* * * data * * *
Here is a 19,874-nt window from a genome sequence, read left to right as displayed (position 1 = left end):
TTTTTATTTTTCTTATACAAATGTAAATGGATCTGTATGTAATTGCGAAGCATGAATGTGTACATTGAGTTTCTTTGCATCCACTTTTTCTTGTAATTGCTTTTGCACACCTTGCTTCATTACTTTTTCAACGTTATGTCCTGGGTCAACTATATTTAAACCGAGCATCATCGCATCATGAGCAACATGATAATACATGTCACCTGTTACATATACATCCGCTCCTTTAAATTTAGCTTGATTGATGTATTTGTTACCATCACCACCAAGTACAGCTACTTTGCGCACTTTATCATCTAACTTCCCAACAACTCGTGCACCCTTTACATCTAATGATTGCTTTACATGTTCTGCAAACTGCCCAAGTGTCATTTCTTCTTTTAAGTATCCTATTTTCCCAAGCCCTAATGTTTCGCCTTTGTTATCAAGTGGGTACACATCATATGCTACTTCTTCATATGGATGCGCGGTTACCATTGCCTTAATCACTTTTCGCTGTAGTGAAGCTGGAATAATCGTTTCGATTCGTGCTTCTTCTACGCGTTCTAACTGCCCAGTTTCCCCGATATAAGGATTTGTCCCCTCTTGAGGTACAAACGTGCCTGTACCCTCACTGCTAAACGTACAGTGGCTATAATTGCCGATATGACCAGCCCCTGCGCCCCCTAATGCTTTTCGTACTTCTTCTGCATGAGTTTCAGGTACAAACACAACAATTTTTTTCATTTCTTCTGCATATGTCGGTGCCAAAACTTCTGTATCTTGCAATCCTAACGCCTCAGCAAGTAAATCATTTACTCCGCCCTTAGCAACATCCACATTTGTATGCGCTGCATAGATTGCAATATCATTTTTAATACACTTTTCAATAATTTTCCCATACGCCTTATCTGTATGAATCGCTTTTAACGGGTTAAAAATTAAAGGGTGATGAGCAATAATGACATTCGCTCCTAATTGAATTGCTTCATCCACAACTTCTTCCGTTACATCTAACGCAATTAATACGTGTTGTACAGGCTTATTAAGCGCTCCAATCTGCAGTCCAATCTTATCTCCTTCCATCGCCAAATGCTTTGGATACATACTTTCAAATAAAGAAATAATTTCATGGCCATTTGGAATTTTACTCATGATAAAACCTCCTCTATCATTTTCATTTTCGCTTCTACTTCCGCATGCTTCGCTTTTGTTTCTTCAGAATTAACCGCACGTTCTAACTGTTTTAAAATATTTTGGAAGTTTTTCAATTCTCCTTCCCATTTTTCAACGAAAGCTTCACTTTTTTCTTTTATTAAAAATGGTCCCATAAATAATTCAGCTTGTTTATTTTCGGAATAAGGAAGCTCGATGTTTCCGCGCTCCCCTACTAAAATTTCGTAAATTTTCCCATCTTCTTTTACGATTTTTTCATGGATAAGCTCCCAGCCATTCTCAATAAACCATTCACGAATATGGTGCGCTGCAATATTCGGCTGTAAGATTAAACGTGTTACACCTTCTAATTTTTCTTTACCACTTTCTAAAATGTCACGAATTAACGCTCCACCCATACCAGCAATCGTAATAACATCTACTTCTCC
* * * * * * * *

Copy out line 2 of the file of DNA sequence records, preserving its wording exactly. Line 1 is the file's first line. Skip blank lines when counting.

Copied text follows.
TTTTTATTTTTCTTATACAAATGTAAATGGATCTGTATGTAATTGCGAAGCATGAATGTGTACATTGAGTTTCTTTGCATCCACTTTTTCTTGTAATTGCTTTTGCACACCTTGCTTCATTACTTTTTCAACGTTATGTCCTGGGTCAACTATATTTAAACCGAGCATCATCGCATCATGAGCAACATGATAATACATGTCACCTGTTACATATACATCCGCTCCTTTAAATTTAGCTTGATTGATGTATTTGTTACCATCACCACCAAGTACAGCTACTTTGCGCACTTTATCATCTAACTTCCCAACAACTCGTGCACCCTTTACATCTAATGATTGCTTTACATGTTCTGCAAACTGCCCAAGTGTCATTTCTTCTTTTAAGTATCCTATTTTCCCAAGCCCTAATGTTTCGCCTTTGTTATCAAGTGGGTACACATCATATGCTACTTCTTCATATGGATGCGCGGTTACCATTGCCTTAATCACTTTTCGCTGTAGTGAAGCTGGAATAATCGTTTCGATTCGTGCTTCTTCTACGCGTTCTAACTGCCCAGTTTCCCCGATATAAGGATTTGTCCCCTCTTGAGGTACAAACGTGCCTGTACCCTCACTGCTAAACGTACAGTGGCTATAATTGCCGATATGACCAGCCCCTGCGCCCCCTAATGCTTTTCGTACTTCTTCTGCATGAGTTTCAGGTACAAACACAACAATTTTTTTCATTTCTTCTGCATATGTCGGTGCCAAAACTTCTGTATCTTGCAATCCTAACGCCTCAGCAAGTAAATCATTTACTCCGCCCTTAGCAACATCCACATTTGTATGCGCTGCATAGATTGCAATATCATTTTTAATACACTTTTCAATAATTTTCCCATACGCCTTATCTGTATGAATCGCTTTTAACGGGTTAAAAATTAAAGGGTGATGAGCAATAATGACATTCGCTCCTAATTGAATTGCTTCATCCACAACTTCTTCCGTTACATCTAACGCAATTAATACGTGTTGTACAGGCTTATTAAGCGCTCCAATCTGCAGTCCAATCTTATCTCCTTCCATCGCCAAATGCTTTGGATACATACTTTCAAATAAAGAAATAATTTCATGGCCATTTGGAATTTTACTCATGATAAAACCTCCTCTATCATTTTCATTTTCGCTTCTACTTCCGCATGCTTCGCTTTTGTTTCTTCAGAATTAACCGCACGTTCTAACTGTTTTAAAATATTTTGGAAGTTTTTCAATTCTCCTTCCCATTTTTCAACGAAAGCTTCACTTTTTTCTTTTATTAAAAATGGTCCCATAAATAATTCAGCTTGTTTATTTTCGGAATAAGGAAGCTCGATGTTTCCGCGCTCCCCTACTAAAATTTCGTAAATTTTCCCATCTTCTTTTACGATTTTTTCATGGATAAGCTCCCAGCCATTCTCAATAAACCATTCACGAATATGGTGCGCTGCAATATTCGGCTGTAAGATTAAACGTGTTACACCTTCTAATTTTTCTTTACCACTTTCTAAAATGTCACGAATTAACGCTCCACCCATACCAGCAATCGTAATAACATCTACTTCTCC